Holiday Sensory Madness

Posted · Add Comment

HolidayStressPeople and families look forward to the holidays with all the visiting, singing, reminiscing and playing. It would be wonderful if everyone could enjoy it.  But those with auditory and other sensory processing problems find this time stressful and a mixed blessing, at best.

The sounds of the holidays include loud music, bells and the noises of crowds.

The sights of the holidays include blinking lights and lots of people.

The activities of the holidays include uninvited and unexpected touch and the hugs and press of crowds.

The songs of the holidays are supposed to be pleasant.  For those with auditory processing issues they can be painful.  Religious services, caroling, and music concerts are part of this potentially unpleasant experience. The unexpected bells are frightening.  They can’t decipher the lyrics.  The music sounds intrusive.

The visual aspects of the holidays are eagerly anticipated by most.  However some with sensory processing issues perceive it differently.  The blinking lights, or an abundance of any lights at all, like the beautiful displays outside homes, can overload the visual processing system.  Two typical responses are “shutting down”, which looks like they are not connected or participating in the joyful experience, or over responding, which can look like increased activity levels, distractibility and overly enthusiastic and uncontrollable responses.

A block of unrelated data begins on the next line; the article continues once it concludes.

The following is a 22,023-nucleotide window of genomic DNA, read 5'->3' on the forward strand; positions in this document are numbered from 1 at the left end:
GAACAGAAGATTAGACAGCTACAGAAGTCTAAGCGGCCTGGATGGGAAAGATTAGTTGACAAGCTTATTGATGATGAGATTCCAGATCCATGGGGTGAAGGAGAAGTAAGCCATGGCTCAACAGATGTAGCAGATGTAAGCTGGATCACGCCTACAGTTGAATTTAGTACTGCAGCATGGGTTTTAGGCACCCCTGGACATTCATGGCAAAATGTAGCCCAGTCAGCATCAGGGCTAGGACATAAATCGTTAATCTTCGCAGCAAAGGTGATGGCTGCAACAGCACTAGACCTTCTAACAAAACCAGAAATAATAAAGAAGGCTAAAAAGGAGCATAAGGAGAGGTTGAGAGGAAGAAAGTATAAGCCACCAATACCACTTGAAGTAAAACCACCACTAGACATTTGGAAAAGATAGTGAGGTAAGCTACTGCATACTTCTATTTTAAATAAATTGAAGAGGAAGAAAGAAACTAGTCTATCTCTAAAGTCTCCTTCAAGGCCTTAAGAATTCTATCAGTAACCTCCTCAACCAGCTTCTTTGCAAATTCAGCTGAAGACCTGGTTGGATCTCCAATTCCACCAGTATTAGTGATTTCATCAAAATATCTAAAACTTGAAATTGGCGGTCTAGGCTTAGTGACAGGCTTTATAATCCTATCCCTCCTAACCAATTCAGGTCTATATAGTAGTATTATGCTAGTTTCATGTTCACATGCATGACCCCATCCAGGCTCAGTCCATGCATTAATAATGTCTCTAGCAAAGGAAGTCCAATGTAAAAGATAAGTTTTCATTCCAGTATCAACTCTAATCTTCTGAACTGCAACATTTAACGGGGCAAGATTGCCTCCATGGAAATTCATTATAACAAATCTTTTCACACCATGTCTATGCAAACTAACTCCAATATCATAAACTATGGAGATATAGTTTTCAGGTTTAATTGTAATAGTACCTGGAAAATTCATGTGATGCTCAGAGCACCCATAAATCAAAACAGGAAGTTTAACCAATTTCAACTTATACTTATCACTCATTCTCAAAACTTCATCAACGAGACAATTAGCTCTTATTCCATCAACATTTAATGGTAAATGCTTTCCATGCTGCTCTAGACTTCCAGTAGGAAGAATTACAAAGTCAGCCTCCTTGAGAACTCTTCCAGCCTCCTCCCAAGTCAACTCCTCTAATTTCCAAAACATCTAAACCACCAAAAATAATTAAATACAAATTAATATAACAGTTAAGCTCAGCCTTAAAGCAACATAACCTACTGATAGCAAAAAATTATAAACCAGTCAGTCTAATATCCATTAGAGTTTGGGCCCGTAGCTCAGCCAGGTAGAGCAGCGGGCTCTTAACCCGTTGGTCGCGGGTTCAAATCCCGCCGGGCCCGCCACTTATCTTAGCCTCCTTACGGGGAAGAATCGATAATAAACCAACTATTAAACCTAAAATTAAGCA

Hugs and kisses are typically a welcomed part of the holidays, but not for those with sensory processing difficulties.  This is also true for the press of crowds in gathering places.  This kind of unexpected touch is unwelcome and can provoke outbursts and swinging or flailing to “rescue” themselves from the stimulation.

What can you do?  Maybe we all can’t enjoy the holidays in exactly the same way, but that doesn’t mean that the holidays cannot be enjoyed by one and all.  You just need to anticipate the circumstances in order to make the celebrations meaningful to a sensory challenged person.

🎁 ask if they want to be included

🎁 watch for signs of difficulty and respond by giving them a break from the stimuli or ending the activity

🎁  keep the experience brief

🎁 be sensitive to their needs and plan for them accordingly

🎁 bring tools to enhance their comfort such as noise canceling headphones

🎁 educate family and friends on how to get the best possible response from the individual such as don’t           hug without warning

With a little planning and consideration, this can be a great holiday season for everyone!




Comments are closed.